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Grafica e comunicazione

A mask on your brain

We resume our regularly scheduled Snapshots, which were interrupted at the beginning of 2020 when a book by the same title was published (Snapshots,Helvetika Editions, January 2020). During this long interlude, in addition to focusing on our work and carrying out many projects (for example, those for Upstream, Brado, Officina Botanica, Gaudes, Degusto, 12 Apostoli, and "Evolution and variations of the divine salmon"), we have been helpless spectators of a real change in the planetary paradigm. In fact, we believe that what we are experiencing can no longer be called a simple state of emergency, or rather an exception. We believe that we have entered a new historical period, a new era yet to be named. As advertisers, coming up with new names (for companies and products) is one of the most challenging activities, and we would have a lot of fun devising a suitable one for this new era.

When inventing a name, the first step is to research its context and antecedents. Going back a century, after the First World War, with the dissolution of the central empires, we entered into the era of sovereign states and dictatorships; after the Second World War, we participated in the era of parliamentary democracies; then the era of the Cold War, which divided the planet in two; after the collapse of the Soviet regime, with the demolition of the walls, we had the era of the Maastricht Treaty, remaining within the continental borders and the era of the global market, expanding its meaning and its reach; an era, the latter, marked by a technological speculative financial liberalism with no more rules and borders, neither geographic or temporal, with the excuse of mass distraction intended to the fight against international terrorism (the War on terror, 2001-2008), then the financial crisis (the Great Recession, 2008 and beyond) and lastly environmental awareness (the era of sustainable development, from 2018 on, with Greta's performance as an advertising flywheel).

If we were to name the current age by basing it on the power from which it arises, we might consider, albeit trivially, as age the regime of health, or the therapeutic regime. If we were to shift the focus from the immediate cause (health) to the long-term effect, we might consider the epoch of panoptic control. But - between the serious and the facetious - we consider it more appropriate, for once, to focus on the dominated rather than those who dominant. Our age deserves it all, a view from below, so therefore we would call it the age of the sheep of Panurge. Because what is most astounding about this infinite state of exception isn’t necessarily the role of those who dominate (banks, limitless speculators and multinational affiliates) - who have always operated, either brutally or with sovereign indifference, by using the dominated - but the attitude of the dominated themselves, of the subordinates. It seems impossible that this portion of society is the heir of those decomposed, contradictory, exuberant, variegated and bursting masses that from the Enlightenment onwards had managed to gain more and more freedom, which ultimately resulted, especially after World War II, in dizzying Constitutional Charters, aimed precisely at rebalancing the dominant-dominated relationship. (If you are looking for a psychedelic experience – intended as the temporary evasion of reality - we recommend reading the Italian Constitution in the light of all that is promised to the Italian population, from the sovereignty of the people to the right/duty to work and to vote, from individual freedom to social relations and, in conclusion, the dynamics of the parliamentary and judicial systems, to say nothing about the rest.)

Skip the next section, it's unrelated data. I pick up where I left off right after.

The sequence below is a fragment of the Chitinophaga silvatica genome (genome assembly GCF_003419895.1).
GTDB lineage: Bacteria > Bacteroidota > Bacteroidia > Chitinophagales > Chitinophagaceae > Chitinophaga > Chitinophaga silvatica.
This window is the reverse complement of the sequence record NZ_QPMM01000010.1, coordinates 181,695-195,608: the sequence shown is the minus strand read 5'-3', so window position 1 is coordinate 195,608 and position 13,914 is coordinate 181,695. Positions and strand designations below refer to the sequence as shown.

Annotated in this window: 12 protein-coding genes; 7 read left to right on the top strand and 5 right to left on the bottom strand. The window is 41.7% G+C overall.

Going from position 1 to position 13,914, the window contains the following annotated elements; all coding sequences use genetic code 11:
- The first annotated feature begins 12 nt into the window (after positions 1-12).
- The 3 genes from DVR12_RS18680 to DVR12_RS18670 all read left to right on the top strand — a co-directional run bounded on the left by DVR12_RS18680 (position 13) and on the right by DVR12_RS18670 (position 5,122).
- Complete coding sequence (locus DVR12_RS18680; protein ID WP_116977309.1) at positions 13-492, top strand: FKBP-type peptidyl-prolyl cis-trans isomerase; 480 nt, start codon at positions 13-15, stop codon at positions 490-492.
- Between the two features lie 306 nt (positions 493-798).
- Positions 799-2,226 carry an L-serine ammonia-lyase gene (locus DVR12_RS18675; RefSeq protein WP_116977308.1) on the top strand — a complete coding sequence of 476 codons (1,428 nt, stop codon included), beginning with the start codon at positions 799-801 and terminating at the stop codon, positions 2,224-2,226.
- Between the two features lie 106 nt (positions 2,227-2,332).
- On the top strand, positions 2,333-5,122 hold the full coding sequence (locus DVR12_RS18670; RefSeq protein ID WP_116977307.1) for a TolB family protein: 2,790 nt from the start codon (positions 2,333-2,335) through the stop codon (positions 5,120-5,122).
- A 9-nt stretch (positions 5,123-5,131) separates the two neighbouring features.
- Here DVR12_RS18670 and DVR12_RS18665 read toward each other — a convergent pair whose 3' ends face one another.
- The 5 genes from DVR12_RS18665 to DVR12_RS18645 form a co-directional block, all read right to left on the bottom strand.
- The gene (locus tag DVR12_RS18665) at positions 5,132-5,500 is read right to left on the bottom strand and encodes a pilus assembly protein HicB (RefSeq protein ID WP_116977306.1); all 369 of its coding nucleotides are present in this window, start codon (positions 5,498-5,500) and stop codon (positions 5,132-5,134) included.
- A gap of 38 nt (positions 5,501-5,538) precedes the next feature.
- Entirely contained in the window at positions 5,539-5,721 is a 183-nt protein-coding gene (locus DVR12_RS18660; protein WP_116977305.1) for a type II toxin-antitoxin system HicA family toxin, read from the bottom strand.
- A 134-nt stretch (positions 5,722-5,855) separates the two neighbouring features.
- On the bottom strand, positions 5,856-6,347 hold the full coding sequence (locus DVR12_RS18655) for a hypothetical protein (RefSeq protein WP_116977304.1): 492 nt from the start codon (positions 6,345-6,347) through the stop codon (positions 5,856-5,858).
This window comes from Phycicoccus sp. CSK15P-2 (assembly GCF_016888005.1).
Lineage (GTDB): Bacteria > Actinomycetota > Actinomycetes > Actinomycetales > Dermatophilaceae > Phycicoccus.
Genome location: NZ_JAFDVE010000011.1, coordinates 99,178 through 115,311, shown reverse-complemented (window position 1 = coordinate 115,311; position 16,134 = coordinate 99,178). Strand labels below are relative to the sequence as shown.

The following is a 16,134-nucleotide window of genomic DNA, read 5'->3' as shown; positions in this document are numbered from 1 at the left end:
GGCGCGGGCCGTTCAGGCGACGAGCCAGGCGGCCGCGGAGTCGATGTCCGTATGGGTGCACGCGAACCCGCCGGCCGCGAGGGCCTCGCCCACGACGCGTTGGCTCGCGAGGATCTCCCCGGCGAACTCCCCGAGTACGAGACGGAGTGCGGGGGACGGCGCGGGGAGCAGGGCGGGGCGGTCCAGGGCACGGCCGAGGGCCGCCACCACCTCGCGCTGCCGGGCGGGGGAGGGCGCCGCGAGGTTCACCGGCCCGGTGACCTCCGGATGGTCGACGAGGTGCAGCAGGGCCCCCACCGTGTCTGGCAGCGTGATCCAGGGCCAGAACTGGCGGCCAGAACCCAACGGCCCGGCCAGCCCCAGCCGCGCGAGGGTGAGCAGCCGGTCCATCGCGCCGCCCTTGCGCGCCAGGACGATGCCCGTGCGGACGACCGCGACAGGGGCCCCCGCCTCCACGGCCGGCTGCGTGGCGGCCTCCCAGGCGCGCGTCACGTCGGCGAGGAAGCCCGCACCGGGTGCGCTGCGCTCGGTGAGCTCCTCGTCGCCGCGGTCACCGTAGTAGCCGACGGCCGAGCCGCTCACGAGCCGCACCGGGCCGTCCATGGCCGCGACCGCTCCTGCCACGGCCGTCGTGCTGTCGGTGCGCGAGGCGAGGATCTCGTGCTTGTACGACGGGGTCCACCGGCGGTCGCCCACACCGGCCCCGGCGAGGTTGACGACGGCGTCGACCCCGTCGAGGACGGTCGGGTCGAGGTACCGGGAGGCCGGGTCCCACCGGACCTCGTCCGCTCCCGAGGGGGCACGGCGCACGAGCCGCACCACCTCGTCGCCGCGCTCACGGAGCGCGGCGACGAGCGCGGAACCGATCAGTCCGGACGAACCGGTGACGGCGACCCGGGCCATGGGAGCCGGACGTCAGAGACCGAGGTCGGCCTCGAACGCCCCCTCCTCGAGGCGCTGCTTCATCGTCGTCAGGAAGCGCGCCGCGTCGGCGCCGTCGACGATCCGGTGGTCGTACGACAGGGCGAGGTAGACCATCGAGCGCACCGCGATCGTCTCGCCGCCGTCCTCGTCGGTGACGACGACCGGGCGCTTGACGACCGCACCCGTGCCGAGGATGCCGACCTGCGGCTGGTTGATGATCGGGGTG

Returning to the concept of the Panurge sheep. The study of history or political philosophy isn’t a requisite to asking oneself some insidious questions in the face of a political system which, in order to deal with the most serious post-war emergency, entrusted its fate in the hands of a banker, Mario Draghi, with alarming applause from all. The fact that he was given a standing ovation before he had lifted a finger or uttered a word in Parliament, would suggest that he is an expert and infallible demiurge of politics, as well as a holy healer. By virtue of what, we ask ourselves, does such a sheepish attitude become acceptable? Is it simply a fashionable trend that leads one to enjoy reassuring conformity? Or is it the consequence of a fear of opposing a messianic figure, created ad hoc? Or maybe because it’s normal to trust a guy who has signed, one by one, the euro bills we have handled in recent years? Or is it something else? Because there aren’t any concrete facts in support of the political standing of this illustrious man being a banker (who looks after the interests of the bank) rather than a politician (who takes care, or rather, should take care of the interests of the people, of all the people, and therefore legislating to impose limits on excessive banking and speculative power, for example). Maybe he will prove to be the best Italian prime minister since De Gasperi, and he will rescue a nation after rescuing a bank. Let’s hope so. But these don’t seem to be strange questions, even in their hyperbolic form, if only because to become a good prime minister he will have to reinvent himself. Unless governing a country, a bank, a television station, a university or a courtroom has become the same thing.